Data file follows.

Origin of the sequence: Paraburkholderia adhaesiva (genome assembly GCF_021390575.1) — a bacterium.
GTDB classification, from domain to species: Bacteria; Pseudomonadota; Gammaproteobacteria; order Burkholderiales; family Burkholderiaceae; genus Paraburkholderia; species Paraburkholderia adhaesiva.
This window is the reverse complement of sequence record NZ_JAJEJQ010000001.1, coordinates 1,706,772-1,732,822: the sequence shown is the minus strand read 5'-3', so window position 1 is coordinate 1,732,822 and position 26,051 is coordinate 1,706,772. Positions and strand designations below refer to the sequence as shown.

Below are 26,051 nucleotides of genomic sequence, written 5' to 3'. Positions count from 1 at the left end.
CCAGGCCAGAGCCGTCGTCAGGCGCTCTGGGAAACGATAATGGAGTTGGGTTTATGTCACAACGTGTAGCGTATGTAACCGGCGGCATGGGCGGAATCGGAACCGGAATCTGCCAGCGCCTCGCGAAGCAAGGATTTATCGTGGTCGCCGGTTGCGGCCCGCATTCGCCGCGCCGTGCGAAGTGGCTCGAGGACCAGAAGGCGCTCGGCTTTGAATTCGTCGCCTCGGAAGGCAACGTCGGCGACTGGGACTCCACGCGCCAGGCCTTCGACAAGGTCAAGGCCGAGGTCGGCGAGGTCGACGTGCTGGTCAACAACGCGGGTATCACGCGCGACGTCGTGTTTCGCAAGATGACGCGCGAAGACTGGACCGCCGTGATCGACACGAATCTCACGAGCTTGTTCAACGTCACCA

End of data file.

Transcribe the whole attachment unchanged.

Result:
Origin of the sequence: Paraburkholderia adhaesiva (genome assembly GCF_021390575.1) — a bacterium.
GTDB classification, from domain to species: Bacteria; Pseudomonadota; Gammaproteobacteria; order Burkholderiales; family Burkholderiaceae; genus Paraburkholderia; species Paraburkholderia adhaesiva.
This window is the reverse complement of sequence record NZ_JAJEJQ010000001.1, coordinates 1,706,772-1,732,822: the sequence shown is the minus strand read 5'-3', so window position 1 is coordinate 1,732,822 and position 26,051 is coordinate 1,706,772. Positions and strand designations below refer to the sequence as shown.

Below are 26,051 nucleotides of genomic sequence, written 5' to 3'. Positions count from 1 at the left end.
CCAGGCCAGAGCCGTCGTCAGGCGCTCTGGGAAACGATAATGGAGTTGGGTTTATGTCACAACGTGTAGCGTATGTAACCGGCGGCATGGGCGGAATCGGAACCGGAATCTGCCAGCGCCTCGCGAAGCAAGGATTTATCGTGGTCGCCGGTTGCGGCCCGCATTCGCCGCGCCGTGCGAAGTGGCTCGAGGACCAGAAGGCGCTCGGCTTTGAATTCGTCGCCTCGGAAGGCAACGTCGGCGACTGGGACTCCACGCGCCAGGCCTTCGACAAGGTCAAGGCCGAGGTCGGCGAGGTCGACGTGCTGGTCAACAACGCGGGTATCACGCGCGACGTCGTGTTTCGCAAGATGACGCGCGAAGACTGGACCGCCGTGATCGACACGAATCTCACGAGCTTGTTCAACGTCACCA